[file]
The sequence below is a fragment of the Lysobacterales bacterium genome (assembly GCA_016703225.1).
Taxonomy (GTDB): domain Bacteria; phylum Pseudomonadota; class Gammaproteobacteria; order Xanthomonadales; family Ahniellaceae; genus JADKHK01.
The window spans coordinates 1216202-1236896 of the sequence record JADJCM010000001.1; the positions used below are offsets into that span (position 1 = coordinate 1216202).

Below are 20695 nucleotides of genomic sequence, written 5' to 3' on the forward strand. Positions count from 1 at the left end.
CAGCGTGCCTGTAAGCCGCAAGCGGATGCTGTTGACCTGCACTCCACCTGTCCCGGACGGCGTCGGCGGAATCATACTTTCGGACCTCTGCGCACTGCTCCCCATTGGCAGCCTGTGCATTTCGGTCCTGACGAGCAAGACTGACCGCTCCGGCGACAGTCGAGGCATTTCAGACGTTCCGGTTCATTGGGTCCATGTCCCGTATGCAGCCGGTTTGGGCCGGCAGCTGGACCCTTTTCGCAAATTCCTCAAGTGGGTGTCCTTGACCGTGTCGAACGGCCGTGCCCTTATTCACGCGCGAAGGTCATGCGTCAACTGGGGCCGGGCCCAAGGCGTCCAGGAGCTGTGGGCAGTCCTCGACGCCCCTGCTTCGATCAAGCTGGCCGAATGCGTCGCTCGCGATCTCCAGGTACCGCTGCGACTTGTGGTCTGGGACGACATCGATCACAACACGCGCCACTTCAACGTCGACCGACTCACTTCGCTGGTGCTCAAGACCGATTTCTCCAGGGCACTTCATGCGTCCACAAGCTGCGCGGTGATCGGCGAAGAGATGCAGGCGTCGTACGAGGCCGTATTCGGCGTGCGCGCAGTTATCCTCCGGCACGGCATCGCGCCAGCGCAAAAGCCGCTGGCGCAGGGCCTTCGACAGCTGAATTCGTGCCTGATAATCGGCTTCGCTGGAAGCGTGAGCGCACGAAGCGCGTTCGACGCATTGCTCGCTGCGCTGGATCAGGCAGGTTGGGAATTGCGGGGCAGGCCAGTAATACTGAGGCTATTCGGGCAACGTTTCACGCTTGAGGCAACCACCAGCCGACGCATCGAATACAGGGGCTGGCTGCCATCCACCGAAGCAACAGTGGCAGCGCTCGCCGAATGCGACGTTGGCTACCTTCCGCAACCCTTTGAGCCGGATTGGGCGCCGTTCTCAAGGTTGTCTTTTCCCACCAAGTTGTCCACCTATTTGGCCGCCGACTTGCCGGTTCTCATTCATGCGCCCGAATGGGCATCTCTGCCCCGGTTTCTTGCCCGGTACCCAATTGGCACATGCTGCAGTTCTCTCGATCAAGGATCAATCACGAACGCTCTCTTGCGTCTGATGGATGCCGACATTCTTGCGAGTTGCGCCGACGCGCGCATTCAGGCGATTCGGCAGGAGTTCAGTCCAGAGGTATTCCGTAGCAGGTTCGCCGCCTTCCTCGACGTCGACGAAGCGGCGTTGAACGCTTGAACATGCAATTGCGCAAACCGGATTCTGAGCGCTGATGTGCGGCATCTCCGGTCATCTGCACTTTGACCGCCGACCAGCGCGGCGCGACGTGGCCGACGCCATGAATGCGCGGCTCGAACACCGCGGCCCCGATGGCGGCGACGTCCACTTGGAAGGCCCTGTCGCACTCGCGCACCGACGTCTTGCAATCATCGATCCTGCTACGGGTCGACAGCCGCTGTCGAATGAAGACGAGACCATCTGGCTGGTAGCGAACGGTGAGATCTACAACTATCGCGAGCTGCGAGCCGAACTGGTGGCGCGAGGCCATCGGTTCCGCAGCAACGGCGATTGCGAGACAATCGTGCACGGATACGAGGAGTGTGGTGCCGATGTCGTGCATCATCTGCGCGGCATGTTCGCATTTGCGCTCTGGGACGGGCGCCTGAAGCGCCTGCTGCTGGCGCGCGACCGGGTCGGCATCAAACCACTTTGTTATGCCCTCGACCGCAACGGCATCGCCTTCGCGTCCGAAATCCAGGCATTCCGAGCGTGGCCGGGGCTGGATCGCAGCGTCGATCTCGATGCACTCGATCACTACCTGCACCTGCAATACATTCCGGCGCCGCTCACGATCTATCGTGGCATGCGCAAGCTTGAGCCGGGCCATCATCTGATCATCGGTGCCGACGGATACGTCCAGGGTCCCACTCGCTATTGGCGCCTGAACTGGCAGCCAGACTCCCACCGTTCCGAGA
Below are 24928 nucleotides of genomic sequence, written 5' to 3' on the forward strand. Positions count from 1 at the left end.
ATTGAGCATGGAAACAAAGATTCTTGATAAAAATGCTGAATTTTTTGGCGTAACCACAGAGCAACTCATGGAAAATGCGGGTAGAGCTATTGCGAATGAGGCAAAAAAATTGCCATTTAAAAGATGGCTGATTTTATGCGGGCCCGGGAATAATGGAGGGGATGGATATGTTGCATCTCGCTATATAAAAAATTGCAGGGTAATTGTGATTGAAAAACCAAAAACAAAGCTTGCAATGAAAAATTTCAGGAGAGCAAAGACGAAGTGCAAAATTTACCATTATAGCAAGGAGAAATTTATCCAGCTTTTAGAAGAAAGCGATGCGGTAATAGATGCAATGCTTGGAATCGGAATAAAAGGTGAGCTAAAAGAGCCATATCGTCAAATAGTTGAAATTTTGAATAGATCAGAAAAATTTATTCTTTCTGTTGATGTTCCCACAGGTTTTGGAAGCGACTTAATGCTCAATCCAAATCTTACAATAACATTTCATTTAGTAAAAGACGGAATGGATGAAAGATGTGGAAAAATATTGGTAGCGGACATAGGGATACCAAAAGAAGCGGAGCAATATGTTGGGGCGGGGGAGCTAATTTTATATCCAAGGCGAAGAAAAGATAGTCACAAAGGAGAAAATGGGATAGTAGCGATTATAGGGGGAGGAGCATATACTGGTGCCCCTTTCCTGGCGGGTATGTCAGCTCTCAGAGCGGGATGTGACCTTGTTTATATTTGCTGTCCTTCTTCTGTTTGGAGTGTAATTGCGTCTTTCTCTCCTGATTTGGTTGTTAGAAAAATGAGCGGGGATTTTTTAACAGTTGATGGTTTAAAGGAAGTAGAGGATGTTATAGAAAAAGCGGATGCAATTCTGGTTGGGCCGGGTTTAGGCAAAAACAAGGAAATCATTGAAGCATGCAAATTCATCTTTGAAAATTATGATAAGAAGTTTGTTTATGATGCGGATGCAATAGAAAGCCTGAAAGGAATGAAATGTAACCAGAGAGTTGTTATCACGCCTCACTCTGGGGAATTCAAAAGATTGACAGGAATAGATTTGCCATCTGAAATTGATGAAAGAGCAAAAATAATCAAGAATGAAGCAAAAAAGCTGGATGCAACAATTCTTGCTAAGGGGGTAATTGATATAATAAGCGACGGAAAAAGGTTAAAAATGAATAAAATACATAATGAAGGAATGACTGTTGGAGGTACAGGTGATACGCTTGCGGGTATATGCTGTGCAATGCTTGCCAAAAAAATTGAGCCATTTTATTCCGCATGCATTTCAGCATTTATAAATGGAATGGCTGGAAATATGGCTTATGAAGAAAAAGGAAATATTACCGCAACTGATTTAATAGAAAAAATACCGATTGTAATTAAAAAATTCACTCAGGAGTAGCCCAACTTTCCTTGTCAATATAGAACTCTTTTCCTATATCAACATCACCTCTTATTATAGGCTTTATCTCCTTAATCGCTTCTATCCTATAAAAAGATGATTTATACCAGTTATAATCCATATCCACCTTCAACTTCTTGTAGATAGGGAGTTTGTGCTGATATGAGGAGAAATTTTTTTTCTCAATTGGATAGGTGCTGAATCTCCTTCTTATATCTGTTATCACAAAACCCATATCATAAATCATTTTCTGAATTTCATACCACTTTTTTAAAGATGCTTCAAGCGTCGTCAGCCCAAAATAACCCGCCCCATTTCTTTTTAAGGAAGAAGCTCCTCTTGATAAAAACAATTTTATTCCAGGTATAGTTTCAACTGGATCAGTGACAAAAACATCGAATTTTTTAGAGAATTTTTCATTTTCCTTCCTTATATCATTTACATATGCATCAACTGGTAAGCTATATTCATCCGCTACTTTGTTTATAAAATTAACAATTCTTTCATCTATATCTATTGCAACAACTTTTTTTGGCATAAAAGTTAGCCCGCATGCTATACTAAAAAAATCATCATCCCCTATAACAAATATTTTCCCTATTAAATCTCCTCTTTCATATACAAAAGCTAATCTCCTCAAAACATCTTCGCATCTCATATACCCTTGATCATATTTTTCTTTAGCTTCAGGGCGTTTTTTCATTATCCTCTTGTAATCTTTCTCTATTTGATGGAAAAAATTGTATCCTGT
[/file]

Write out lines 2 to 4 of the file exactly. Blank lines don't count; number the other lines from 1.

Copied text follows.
Taxonomy (GTDB): domain Bacteria; phylum Pseudomonadota; class Gammaproteobacteria; order Xanthomonadales; family Ahniellaceae; genus JADKHK01.
The window spans coordinates 1216202-1236896 of the sequence record JADJCM010000001.1; the positions used below are offsets into that span (position 1 = coordinate 1216202).

Below are 20695 nucleotides of genomic sequence, written 5' to 3' on the forward strand. Positions count from 1 at the left end.